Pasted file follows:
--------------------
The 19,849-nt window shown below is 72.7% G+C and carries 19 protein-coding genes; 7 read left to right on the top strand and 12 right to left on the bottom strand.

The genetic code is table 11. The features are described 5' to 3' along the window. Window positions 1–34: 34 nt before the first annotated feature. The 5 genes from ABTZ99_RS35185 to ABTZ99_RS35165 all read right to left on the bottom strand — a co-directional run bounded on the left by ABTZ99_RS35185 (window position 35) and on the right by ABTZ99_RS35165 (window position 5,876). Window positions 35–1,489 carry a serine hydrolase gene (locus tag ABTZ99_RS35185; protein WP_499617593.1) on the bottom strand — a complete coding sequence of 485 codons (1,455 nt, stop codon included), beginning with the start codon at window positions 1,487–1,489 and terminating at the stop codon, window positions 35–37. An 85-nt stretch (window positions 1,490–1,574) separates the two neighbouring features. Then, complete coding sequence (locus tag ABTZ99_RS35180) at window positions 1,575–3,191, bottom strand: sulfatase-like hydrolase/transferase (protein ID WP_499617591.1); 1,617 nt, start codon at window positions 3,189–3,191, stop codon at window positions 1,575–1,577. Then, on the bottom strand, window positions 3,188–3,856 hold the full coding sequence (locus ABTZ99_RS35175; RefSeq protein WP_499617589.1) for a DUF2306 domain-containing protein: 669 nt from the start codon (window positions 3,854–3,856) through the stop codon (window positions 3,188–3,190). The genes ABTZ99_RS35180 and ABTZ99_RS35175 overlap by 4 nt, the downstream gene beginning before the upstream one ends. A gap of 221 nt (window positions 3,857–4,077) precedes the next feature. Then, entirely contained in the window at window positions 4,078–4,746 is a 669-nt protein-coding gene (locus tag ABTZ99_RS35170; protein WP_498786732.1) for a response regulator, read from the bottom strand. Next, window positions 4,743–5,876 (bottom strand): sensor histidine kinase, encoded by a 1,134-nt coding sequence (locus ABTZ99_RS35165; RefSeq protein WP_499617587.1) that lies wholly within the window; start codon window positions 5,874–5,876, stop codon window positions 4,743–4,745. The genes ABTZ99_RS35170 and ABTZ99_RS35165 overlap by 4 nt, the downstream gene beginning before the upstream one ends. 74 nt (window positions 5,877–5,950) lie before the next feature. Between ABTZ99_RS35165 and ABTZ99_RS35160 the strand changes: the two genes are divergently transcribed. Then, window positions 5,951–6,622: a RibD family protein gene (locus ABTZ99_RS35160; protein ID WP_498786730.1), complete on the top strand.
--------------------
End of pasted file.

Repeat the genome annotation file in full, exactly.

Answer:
The 19,849-nt window shown below is 72.7% G+C and carries 19 protein-coding genes; 7 read left to right on the top strand and 12 right to left on the bottom strand.

The genetic code is table 11. The features are described 5' to 3' along the window. Window positions 1–34: 34 nt before the first annotated feature. The 5 genes from ABTZ99_RS35185 to ABTZ99_RS35165 all read right to left on the bottom strand — a co-directional run bounded on the left by ABTZ99_RS35185 (window position 35) and on the right by ABTZ99_RS35165 (window position 5,876). Window positions 35–1,489 carry a serine hydrolase gene (locus tag ABTZ99_RS35185; protein WP_499617593.1) on the bottom strand — a complete coding sequence of 485 codons (1,455 nt, stop codon included), beginning with the start codon at window positions 1,487–1,489 and terminating at the stop codon, window positions 35–37. An 85-nt stretch (window positions 1,490–1,574) separates the two neighbouring features. Then, complete coding sequence (locus tag ABTZ99_RS35180) at window positions 1,575–3,191, bottom strand: sulfatase-like hydrolase/transferase (protein ID WP_499617591.1); 1,617 nt, start codon at window positions 3,189–3,191, stop codon at window positions 1,575–1,577. Then, on the bottom strand, window positions 3,188–3,856 hold the full coding sequence (locus ABTZ99_RS35175; RefSeq protein WP_499617589.1) for a DUF2306 domain-containing protein: 669 nt from the start codon (window positions 3,854–3,856) through the stop codon (window positions 3,188–3,190). The genes ABTZ99_RS35180 and ABTZ99_RS35175 overlap by 4 nt, the downstream gene beginning before the upstream one ends. A gap of 221 nt (window positions 3,857–4,077) precedes the next feature. Then, entirely contained in the window at window positions 4,078–4,746 is a 669-nt protein-coding gene (locus tag ABTZ99_RS35170; protein WP_498786732.1) for a response regulator, read from the bottom strand. Next, window positions 4,743–5,876 (bottom strand): sensor histidine kinase, encoded by a 1,134-nt coding sequence (locus ABTZ99_RS35165; RefSeq protein WP_499617587.1) that lies wholly within the window; start codon window positions 5,874–5,876, stop codon window positions 4,743–4,745. The genes ABTZ99_RS35170 and ABTZ99_RS35165 overlap by 4 nt, the downstream gene beginning before the upstream one ends. 74 nt (window positions 5,877–5,950) lie before the next feature. Between ABTZ99_RS35165 and ABTZ99_RS35160 the strand changes: the two genes are divergently transcribed. Then, window positions 5,951–6,622: a RibD family protein gene (locus ABTZ99_RS35160; protein ID WP_498786730.1), complete on the top strand.